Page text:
Actually the rejection of Wushu was made in May by an IOC Executive Board meeting held in St. Petersburg, Russia. It was decided then that only wrestling, softball-baseball, and squash were qualified for the final vote.
Wushu is a phonetic Chinese term. Wu means martial, and Shu means arts. Wushu means Chinese martial arts. Shaolin, Wing Chun, Eagle’s Claw, Hong Ga, Wudang, Baguazhang, and Tai Chi (Taiji) are branches of Wushu. But in recent decades, Wushu has taken on a new meaning. For competition purpose, sets of highly defined and regulated regimen modified from the traditional martial arts were adopted. China and martial arts enthusiasts around the world have tried extremely hard to push Wushu into Olympics. There were a few occasions that activists felt hopeful but the goal was never obtained.
With support from the Chinese government, International Wushu Federation (IWUF) was founded and located in Beijing, China in 1990. Their goal is to promote Wushu worldwide, and to become part of the Olympic games. IWUF grew quickly, and was accepted as an official member of the General Association of International Sports Federations (GAISF) in 1994; with that, IWUF was recognized by IOC. In 1997, with a membership of 77 countries, IWUF became a member of IOC. IWUF made multiple attempts to enter the Olympic games without success.
China hosted the 2008 Olympic games in Beijing. IWUF got special permission to host an international competition in an Olympic stadium during the Beijing Olympic Games. Even though it was a great honor to compete in an Olympic stadium, Wushu athletes were frustrated that their accomplishments were not awarded with Olympic medals.
Since 2005, the IOC has evaluated competition items, and tried to eliminate sports without global popularity, and to add new items to enrich the Games. Wushu and other sports have been battling in this over-crowded arena, and only few have succeeded. Countless Chinese Martial Arts masters, including late prominent Professor Jiang Hao-Quan, have been devoted themselves to this cause.
Currently, 147 countries and regions belong to IWUF. The number of both traditional Chinese martial art practitioners and Wushu artists is easily over 80 millions. IWUF should be credited for its effort promoting the arts. Nevertheless, IWUF is not the only hero that elevated the awareness of Chinese martial arts.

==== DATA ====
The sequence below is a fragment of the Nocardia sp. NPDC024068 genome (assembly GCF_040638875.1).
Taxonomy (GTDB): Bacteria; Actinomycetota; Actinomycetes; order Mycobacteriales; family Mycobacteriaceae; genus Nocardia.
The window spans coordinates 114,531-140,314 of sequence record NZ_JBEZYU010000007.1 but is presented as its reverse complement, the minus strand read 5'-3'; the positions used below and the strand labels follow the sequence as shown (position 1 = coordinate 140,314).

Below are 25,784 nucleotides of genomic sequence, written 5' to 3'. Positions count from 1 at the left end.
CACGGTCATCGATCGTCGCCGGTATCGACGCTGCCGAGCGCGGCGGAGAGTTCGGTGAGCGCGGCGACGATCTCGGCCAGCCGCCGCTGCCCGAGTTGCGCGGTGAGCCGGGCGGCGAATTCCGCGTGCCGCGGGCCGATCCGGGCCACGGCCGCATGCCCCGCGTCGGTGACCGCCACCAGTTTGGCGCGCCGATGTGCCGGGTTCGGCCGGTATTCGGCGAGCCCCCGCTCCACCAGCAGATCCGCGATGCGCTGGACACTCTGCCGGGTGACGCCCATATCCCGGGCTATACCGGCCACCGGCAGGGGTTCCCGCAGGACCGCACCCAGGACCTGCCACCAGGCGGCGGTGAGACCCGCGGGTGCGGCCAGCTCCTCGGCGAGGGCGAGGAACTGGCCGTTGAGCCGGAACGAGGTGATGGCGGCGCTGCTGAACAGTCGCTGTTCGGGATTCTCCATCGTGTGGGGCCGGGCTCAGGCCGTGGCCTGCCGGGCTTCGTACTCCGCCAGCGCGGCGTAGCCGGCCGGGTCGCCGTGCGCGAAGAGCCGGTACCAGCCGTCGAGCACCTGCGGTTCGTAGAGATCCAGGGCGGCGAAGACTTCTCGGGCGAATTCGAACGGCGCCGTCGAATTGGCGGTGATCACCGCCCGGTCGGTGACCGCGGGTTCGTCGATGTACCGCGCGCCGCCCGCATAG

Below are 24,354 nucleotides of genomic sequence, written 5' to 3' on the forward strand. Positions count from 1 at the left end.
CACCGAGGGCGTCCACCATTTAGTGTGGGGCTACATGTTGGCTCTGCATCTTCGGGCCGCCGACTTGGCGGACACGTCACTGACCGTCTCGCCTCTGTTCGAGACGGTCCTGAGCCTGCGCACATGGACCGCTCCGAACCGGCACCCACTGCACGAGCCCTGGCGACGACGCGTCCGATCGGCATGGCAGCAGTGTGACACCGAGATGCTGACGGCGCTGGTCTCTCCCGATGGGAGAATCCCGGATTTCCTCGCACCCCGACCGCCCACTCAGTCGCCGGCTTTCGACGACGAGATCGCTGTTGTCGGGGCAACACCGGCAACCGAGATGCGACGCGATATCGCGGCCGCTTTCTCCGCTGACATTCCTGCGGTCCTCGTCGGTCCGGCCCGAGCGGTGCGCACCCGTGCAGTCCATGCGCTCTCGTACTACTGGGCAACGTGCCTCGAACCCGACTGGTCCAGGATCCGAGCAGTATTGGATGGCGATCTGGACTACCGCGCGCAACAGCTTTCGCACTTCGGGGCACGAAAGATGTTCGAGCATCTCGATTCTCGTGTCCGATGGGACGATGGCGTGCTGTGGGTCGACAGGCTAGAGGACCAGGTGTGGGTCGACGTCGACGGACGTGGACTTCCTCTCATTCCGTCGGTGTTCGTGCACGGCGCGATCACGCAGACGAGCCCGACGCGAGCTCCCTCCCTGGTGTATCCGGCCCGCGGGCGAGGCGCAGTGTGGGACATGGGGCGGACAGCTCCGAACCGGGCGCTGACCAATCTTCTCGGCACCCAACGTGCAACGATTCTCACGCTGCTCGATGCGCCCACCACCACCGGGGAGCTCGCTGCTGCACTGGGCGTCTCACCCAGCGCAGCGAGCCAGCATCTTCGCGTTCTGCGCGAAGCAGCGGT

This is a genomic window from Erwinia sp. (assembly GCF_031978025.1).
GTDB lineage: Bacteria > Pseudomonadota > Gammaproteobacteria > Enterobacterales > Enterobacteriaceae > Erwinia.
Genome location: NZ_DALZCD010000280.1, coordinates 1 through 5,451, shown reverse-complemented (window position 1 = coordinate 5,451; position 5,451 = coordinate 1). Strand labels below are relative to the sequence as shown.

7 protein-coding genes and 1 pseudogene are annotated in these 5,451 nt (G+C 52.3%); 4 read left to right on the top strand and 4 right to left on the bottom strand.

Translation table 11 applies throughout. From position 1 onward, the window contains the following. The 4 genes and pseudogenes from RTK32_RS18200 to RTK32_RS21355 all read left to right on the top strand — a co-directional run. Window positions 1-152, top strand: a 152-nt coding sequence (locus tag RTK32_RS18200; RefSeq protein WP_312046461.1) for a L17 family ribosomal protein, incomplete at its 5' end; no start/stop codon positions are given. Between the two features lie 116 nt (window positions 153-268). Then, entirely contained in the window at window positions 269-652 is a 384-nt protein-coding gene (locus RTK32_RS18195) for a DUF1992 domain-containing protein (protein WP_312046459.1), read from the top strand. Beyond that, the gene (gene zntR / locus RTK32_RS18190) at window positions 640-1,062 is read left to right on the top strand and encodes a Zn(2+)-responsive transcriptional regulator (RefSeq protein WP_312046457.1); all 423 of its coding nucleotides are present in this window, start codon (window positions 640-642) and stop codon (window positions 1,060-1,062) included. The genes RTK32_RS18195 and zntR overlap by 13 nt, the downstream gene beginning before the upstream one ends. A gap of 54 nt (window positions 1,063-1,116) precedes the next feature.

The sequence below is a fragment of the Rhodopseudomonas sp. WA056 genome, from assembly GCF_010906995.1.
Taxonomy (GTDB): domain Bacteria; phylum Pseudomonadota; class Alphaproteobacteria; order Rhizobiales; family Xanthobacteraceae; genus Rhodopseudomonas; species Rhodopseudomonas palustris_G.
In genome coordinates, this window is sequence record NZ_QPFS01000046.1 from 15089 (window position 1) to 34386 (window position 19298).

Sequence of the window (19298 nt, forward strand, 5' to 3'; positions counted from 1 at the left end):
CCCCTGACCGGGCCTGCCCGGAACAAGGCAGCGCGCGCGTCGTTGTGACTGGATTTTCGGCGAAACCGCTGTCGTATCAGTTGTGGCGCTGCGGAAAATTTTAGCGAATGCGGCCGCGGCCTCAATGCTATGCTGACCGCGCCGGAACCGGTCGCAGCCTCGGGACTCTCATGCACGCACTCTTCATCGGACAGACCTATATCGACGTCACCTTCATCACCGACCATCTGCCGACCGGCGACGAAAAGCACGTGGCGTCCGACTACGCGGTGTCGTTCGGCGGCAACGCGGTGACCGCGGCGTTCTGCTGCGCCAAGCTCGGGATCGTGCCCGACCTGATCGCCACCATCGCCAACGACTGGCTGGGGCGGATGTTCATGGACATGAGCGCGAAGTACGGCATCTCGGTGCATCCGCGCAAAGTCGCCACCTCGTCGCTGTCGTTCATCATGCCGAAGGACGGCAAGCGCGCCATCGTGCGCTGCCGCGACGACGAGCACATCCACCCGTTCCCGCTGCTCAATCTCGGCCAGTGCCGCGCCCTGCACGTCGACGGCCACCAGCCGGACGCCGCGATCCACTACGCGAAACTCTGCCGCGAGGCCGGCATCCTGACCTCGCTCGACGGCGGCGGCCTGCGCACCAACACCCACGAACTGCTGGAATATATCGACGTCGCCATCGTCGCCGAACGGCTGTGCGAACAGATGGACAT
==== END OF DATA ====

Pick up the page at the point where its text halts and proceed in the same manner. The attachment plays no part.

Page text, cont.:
In China, sports are like other sectors; it is a top-down approach. The central government’s policy dictates how the budget is allocated. Local sports officials are worried that Wushu will be treated disadvantageously versus Olympic sports. But martial art experts hold a different view. They claimed that for judging purposes, many intricate and profound skills were stripped from Wushu. Modern Wushu has been modeled after gymnastics, and lost its traditional values in martial art applications, health, and beauty. They felt that the traditional martial arts were sacrificed for the sake of getting into Olympic Games.
Grandmaster Bai Wen-xiang is a well-respected martial artist. Born in 1947, he was trained first in traditional martial arts and was well versed in many external and internal martial art styles. As a teenager, he learned Wushu in Shangxi Wushu Troop. After the Chinese Cultural Revolution (1966-76), he became a coach, and trained many Wushu champions including the most awarded Zhao Changjun. Kung Fu movie super star Donnie Yen (who played Ip Man) and Chen Style Tai Chi (Taiji) Sifu Stephan Berwick studied with him before.
Bai had a unique view on the subject. During my interview with him last year, he stated that even though the Chinese government worked very hard to promote Wushu, the results were not impressive nor had it changed martial arts. On the contrary, Tai Chi, Qigong and other traditional martial arts have grown substantially in the past 20 years without the support from the central government. The fact speaks loudly that the traditional martial arts have their own value, which is highly appreciated not only by Chinese but also people around the world. Therefore, “we had witnessed a grassroots effort by martial art enthusiasts regardless of race, nationality, political system, or religion, to promote the arts internationally,” said Bai. World Tai Chi & Qigong Day is a perfect example. Without any government support, Bill Douglas and Angela Wang of Kansas City have promoted Tai Chi and Qigong to Oceania, Asia, Africa, Europe, North America, and South America with supporters. Each year millions of people in over eighty countries celebrate Tai Chi and Qigong on the last Saturday of April.
To Grandmaster Bai, Wushu entering Olympics is not relevant. With the help from the multiplicity of media and practitioners’ enthusiasm, he is optimistic that traditional Chinese martial arts will continue grow.
Subscribe to this column to get reviews, recaps, and latest news regarding Tai Chi, Qigong, health and martial arts sent directly to your inbox. If you enjoyed this article please click the social media links above and to the left to share it with your friends. You can also subscribe to my page on Facebook here. You can also follow me on Twitter.